Well, I am not sure what you call an “elite gymnast.” But, yes I have been doing competitive gymnastics since around 6 or 7 years old. In Germany I was on the state team of Bavaria but only once qualified for a national level competition. At the age of 13 I decided to change to a different sport and by pure chance found the trick biking. I still continued gymnastics till the age of 28 on a voluntary level with small fun competitions now and then. In China I thought it would be easy to find a place to continue gymnastics, but I was proven wrong. Only places I found were for children, not for old women like me!

What kinds of competitions have you been in?

Artistic bicycling is a sport where you need to do tricks according to a book, you can choose up to 28 tricks and you have to show them within 6 minutes and do them exactly as they are described in the book. This is a German sport which also some other European nations do. I have not seen any Americans do it. In artistic bicycling I was competing up to National level up to the age of 28. I was a member of the German National team for about 10 years. I did a huge amount of competitions.

What brand of bike do you ride? Is it a custom bike? What type of wheels,
hubs, fork, handlebars, gearing, etc?

I now ride a Norwid bike. I had problems with the bikes before so I asked a guy to custom make one. He makes street race bikes and tandems, but never built a fixed gear bike before. I bought the wheels, the handlebar, the pedals and pedal hub and the chain from Langenberg, the saddle from Walter. I told Norwid to make the most stable frame so that it does not break at the points where the bars meet together. And I requested bigger bars for more stability. I cannot remember where he got the fork from, as I needed a straight-blade fork with no rake. The wheels are 24 inches and the front wheel can handlebar spin freely (well it is quite tight, but it can spin). The frame geometry is similar to my other trick bikes. That bike was built in 2000.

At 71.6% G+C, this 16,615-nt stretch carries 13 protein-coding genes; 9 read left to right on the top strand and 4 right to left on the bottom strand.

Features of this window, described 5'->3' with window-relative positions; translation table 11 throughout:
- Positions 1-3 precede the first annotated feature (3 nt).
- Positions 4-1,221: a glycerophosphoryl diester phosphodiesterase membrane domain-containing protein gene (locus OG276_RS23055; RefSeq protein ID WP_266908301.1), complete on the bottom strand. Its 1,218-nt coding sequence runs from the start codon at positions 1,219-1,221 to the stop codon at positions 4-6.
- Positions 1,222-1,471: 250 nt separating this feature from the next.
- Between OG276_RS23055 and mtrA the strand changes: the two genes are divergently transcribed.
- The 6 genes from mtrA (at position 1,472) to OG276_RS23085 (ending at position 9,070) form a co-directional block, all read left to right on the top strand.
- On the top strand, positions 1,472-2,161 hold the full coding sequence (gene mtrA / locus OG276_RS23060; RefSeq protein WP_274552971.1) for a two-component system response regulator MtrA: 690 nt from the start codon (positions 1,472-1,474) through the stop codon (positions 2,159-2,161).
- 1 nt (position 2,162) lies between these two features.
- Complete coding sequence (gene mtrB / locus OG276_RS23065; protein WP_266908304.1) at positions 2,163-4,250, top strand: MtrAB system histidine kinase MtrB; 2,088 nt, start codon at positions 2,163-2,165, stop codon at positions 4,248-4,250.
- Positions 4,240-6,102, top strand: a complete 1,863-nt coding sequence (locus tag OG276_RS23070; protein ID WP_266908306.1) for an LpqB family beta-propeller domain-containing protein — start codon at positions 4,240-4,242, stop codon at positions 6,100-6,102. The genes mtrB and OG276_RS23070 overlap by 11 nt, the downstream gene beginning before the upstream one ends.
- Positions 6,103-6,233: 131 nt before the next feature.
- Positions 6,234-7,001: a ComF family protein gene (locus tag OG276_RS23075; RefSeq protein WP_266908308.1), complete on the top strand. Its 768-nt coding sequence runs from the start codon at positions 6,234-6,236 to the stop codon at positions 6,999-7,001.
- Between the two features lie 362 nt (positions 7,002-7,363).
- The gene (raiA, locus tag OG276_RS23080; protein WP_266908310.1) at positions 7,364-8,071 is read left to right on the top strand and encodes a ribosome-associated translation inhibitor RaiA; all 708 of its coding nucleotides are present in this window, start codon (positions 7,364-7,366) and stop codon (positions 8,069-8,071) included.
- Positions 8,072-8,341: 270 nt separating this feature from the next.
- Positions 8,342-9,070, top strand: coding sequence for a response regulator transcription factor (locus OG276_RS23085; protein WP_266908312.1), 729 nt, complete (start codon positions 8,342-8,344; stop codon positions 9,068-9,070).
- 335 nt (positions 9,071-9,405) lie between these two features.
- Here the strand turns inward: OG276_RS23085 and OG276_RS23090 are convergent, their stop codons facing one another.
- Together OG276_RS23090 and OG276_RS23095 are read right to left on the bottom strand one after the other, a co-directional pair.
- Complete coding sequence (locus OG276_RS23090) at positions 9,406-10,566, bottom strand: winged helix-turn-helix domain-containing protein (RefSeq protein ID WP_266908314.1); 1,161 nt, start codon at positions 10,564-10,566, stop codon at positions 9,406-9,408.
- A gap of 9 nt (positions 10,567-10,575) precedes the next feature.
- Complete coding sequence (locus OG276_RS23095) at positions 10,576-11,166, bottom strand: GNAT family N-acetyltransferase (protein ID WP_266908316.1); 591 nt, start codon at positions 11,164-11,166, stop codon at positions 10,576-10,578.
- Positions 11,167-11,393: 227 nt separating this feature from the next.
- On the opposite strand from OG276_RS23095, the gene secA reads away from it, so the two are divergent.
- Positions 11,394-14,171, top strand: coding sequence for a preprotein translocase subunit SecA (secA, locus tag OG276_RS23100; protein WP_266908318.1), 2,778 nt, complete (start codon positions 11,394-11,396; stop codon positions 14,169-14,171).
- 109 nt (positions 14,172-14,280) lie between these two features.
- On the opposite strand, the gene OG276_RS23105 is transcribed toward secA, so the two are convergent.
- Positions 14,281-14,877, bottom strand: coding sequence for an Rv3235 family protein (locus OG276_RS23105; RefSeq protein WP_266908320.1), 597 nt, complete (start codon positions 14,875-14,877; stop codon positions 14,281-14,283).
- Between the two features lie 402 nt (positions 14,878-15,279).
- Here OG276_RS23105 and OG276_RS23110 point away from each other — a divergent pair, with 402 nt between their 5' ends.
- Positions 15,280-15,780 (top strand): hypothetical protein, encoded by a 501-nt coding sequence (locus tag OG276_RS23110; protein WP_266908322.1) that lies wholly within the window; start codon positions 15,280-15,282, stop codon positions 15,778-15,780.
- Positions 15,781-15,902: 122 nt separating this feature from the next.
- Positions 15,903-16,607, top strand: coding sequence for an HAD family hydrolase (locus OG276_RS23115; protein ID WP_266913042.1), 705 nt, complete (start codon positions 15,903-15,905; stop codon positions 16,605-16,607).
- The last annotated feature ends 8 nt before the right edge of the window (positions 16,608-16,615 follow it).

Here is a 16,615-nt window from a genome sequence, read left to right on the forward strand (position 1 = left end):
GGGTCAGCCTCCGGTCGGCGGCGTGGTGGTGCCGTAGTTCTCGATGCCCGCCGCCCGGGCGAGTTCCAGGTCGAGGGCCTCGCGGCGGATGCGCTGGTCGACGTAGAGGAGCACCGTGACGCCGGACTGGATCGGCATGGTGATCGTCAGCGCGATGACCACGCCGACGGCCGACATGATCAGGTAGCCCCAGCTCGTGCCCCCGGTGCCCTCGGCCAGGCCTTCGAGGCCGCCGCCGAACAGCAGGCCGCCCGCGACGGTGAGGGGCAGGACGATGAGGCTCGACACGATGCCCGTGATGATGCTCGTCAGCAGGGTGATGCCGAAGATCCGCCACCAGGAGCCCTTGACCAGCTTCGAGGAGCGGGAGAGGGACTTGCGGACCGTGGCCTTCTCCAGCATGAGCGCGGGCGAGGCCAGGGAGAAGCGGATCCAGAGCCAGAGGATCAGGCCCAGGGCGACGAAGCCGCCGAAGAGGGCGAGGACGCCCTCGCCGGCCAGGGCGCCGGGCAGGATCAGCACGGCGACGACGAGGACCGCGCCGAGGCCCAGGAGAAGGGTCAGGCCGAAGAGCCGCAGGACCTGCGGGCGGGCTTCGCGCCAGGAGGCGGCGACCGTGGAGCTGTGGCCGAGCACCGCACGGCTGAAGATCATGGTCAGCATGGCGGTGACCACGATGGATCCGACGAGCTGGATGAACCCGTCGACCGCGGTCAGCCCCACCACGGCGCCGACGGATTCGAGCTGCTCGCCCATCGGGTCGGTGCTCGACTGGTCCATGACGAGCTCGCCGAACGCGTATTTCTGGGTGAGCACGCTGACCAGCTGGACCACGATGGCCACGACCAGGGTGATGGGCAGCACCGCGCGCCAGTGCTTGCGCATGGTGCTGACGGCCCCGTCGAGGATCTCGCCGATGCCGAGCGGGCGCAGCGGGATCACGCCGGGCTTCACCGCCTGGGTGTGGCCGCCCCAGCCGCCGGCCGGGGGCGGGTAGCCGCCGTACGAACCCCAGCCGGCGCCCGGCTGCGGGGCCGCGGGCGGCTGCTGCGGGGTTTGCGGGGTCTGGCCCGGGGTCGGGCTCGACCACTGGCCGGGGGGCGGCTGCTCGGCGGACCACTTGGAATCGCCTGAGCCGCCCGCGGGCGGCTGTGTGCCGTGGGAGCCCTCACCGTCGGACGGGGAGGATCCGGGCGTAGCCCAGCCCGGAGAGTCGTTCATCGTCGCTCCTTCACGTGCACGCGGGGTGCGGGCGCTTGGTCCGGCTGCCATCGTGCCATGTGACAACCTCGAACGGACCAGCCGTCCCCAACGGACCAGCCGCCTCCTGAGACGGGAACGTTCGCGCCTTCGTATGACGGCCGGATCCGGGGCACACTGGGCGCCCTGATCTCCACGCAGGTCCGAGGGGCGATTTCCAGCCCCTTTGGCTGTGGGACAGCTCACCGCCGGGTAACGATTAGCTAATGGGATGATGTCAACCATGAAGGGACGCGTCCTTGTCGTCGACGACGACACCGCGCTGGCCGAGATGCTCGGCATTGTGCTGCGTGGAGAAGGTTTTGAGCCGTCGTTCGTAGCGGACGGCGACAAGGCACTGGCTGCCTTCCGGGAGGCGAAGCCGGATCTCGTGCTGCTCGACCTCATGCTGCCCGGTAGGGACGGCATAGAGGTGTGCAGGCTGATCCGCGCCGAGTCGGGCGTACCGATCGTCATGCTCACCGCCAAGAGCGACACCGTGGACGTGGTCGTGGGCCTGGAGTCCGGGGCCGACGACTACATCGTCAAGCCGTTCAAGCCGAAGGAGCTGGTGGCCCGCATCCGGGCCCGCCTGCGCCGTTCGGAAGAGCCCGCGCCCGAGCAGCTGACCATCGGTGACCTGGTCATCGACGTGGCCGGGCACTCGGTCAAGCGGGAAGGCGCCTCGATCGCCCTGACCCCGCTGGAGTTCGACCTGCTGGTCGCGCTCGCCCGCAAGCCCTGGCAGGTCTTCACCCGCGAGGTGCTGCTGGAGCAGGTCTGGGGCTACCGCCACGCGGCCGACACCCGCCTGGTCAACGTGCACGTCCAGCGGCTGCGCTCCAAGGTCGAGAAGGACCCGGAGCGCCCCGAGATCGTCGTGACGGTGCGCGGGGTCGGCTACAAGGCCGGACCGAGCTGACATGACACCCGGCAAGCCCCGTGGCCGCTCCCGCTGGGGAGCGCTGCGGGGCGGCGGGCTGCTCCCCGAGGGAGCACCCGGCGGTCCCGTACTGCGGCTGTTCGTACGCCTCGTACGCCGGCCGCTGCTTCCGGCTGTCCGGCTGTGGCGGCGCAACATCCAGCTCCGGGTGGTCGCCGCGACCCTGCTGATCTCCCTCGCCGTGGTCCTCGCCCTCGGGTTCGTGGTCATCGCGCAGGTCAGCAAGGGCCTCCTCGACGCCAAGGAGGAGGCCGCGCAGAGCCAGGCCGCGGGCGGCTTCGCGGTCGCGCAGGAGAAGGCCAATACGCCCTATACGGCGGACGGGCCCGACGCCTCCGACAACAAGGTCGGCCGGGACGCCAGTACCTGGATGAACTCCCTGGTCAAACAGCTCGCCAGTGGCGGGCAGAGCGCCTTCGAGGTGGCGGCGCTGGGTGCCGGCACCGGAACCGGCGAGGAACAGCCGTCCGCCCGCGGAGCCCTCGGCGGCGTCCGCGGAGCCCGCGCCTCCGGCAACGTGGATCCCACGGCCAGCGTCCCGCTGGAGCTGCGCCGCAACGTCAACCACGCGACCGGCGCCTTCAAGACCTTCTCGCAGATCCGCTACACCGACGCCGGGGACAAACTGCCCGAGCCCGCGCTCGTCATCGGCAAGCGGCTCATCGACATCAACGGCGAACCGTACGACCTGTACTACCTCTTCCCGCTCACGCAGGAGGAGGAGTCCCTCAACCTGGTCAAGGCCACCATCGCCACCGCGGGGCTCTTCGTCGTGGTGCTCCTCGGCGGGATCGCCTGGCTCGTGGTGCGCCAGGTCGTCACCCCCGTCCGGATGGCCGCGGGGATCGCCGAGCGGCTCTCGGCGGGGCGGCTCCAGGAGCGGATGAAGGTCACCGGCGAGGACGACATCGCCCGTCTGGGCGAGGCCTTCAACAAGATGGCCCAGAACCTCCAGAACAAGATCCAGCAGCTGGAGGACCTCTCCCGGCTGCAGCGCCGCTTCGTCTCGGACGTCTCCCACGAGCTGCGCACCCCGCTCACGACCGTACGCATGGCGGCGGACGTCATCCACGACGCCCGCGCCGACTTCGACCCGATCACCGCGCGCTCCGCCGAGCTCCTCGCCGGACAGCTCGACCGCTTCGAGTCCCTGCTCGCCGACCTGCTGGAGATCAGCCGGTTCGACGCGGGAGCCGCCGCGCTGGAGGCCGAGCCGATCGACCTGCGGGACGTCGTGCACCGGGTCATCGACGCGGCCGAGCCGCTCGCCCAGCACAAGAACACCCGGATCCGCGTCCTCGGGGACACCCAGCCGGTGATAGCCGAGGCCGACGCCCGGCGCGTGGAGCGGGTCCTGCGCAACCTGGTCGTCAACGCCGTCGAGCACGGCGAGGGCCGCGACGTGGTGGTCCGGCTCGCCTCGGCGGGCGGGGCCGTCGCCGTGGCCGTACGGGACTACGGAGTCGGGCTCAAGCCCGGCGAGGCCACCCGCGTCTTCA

But with me in China, I have only my Langenberg bike. It was built in 1994 but I bought it second hand in 1998.

Do you do other types of cycling -- road-biking, BMX, mountain biking?

Here in Beijing I use a "normal“ bike to get to work every day, except for the seldom times when I use in-line skates. I have a secondhand bike I bought for about US$10. It is falling apart, but the repair in China costs about 20 cents (US) so no need to buy a new bike. I never possessed a mountain bike, but in Germany I did do a few mountain bike rides with friends, me using my normal bike. I also rode 8 days through the alps (also on my normal bike). I definitely am a bike enthusiast, but not a nerd (yet). I am looking forward to having a track bike.

We hear you enjoy wine. What are your favorite varietal grapes, vintages, vintners, and wine regions? Do you like a full-bodied red, say, or a citrusy white? You seem like maybe a Prosecco kind of person!

Yes, I enjoy wine a lot. My taste of wine changes over time. I used to love the full-bodied red with strong barrique taste. Then I started to fall for the wines from Piemonte (a region in Northern Italy). They have great Barolo and Barbaresco wines that I think are outstanding. Lately I suddenly prefer to drink a white wine. E.g. a good Riesling from Germany (yes there are some really good ones) or an Arneis from Piemonte. Sure in a bar it maybe best to go for a standard Chardonnay or Cabernet Sauvignon.